Tag: missional community

VERGE: Pre-conference Reflections

This is the unofficial launch of jonathandodson.org, heretofore known as Creation Project. We are still working out the kinks, but I hope you’ll: Bookmark it. Blog it. Tweet it. Comment on it. Link to it. Not because I am great but because the gospel is great. You can read more about the origin and meaning of Creation project here. Concisely, the aim of Creation Project is to equip and converse on all things Gospel, Culture, Church, and Mission.

Today I spent the whole day with other missional leaders in the VERGE pre-conference. We thought hard about how the gospel should work through the church in our culture on mission. Alan Hirsch & Leadership Network facilitated our time together by leading us through best practices conversations. Mega and Micro churches were represented. Here are a few take-aways:

  • We need a Missional Imagination to break through our inherited forms of church and really see the gospel take root in our communities and cultures. Falling back on top down, heavy-handed methods have moved us away from the DNA of gospel movements.
  • Church as Family must permeate everything, from the way we run staff meetings (less telling people what to do and more listening to people) to how we spend our time (more missional less administrative “staff”).
  • Invite people into my life, not just my Missional Community. Mission must be everyday life, not an occasional event, a monthly practice, a new Christian language. I am excited about upping this in my own life, about inviting our City Group leaders into my life more. More dinners and mission together, less formal meetings and trainings.

You are Cool if you are Missional

You are cool because you are “missional”.†It’s true. Face it. Forget the “mega”churches, the “seeker-sensitive” people, and those darn “prosperity” guys. They are all wrong.First of all, they are not at all “organic” and cannot hang with our beards, pipes, and brews. They obviously†didn’t read†“Total Church” or “Tangible Kingdom”, know nothing of church plants or gospel rhythms, and they most certainly are not “in the city for the city“. Nope. We are.
In celebration of our collective coolness I propose we play a game called: “Put your hand in the air,†and if any of the statements below are true of you, put it down.
  1. You have used the word “missional” and you have no idea what it means, none whatsoever. Hand down.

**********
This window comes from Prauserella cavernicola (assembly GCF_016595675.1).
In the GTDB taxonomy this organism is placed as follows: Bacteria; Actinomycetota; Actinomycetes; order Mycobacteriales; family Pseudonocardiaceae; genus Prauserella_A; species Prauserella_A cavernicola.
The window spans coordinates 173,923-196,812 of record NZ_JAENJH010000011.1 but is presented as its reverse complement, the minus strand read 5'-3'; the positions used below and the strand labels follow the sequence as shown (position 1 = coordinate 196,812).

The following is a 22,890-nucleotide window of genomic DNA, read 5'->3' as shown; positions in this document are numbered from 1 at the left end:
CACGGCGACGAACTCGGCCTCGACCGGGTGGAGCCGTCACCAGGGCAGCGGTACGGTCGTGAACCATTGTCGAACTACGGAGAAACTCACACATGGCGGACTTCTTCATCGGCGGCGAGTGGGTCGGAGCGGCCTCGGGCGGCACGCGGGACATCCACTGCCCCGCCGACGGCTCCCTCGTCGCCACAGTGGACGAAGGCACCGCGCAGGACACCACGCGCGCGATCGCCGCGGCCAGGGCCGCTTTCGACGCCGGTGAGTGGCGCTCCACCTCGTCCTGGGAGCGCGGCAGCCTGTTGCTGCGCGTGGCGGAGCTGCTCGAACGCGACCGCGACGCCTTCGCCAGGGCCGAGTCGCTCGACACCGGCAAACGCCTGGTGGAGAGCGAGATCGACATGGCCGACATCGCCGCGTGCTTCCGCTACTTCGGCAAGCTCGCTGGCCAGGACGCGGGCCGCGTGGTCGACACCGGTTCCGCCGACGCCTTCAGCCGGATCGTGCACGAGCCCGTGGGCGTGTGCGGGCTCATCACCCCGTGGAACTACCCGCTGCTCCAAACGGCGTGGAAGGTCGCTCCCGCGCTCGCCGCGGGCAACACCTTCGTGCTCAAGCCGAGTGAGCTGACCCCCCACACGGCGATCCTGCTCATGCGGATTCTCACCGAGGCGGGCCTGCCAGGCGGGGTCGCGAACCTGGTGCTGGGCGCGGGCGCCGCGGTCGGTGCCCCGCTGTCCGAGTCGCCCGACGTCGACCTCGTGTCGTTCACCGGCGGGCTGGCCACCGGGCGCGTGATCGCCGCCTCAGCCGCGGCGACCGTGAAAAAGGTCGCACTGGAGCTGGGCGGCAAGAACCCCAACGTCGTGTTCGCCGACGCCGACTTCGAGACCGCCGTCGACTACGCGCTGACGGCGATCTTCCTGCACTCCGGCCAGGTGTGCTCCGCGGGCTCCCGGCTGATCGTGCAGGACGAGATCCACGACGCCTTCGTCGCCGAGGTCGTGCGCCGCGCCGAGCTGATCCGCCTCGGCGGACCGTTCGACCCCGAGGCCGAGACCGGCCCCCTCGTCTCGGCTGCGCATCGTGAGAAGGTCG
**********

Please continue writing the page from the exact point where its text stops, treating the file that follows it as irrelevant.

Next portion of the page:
2. You have a“heart for the nations” but have never left your homestate for anything other than a trip to Disneyland. Hand down.

What Does a Gospel-centered Church of Missional Communities Really Look Like?

One of the dangerous things about publishing and writing online is that you can get an exaggerated presence. People begin to inflate your ideas, your church, your leadership well beyond their actual capacity. I think this is a real danger among church planters. We’re all “trying to make a mark for God” by employing the latest missional thinking. We comb the web for innovative ideas, best practices, and training in order to make the “best mark for the glory of God.”

I want to deflate any exaggeration that might be out there about Austin City Life or my own leadership. Not just to deflate, but to bring balance and realism into the picture. A lot of young church planters are captivated by methodologies and best practices. These methods and practices are often downloaded without any effort to rethink them for their own vision and context. That, too, is dangerous.

At the risk of promoting more uncritical downloads, and with the hope of bringing realistic balance to what I write, I thought I would point to some actual stories of Gospel, Community, and Mission told by our own people on a Sunday morning. We often bring people up to share about how God is working in their life during a SUnday gathering. We do this, not to be cool, but to a) As the psalmist says “tell of the works of the Lord b) to reinforce that church is a family not an event c) to encourage others.

This past Sunday was a vision/story-telling Sunday. I brought three people up from our community, who are not leaders, to share how they experienced God’s goodness in 2010 in the areas of Gospel, Community, and Mission. The stories are earthy, inspiring, real. They are not canned. And because of that, I hope you’ll find them helpful. They are little windows into an imperfect church, clinging to a perfect Christ, that is trying to live by the gospel, in community, on mission.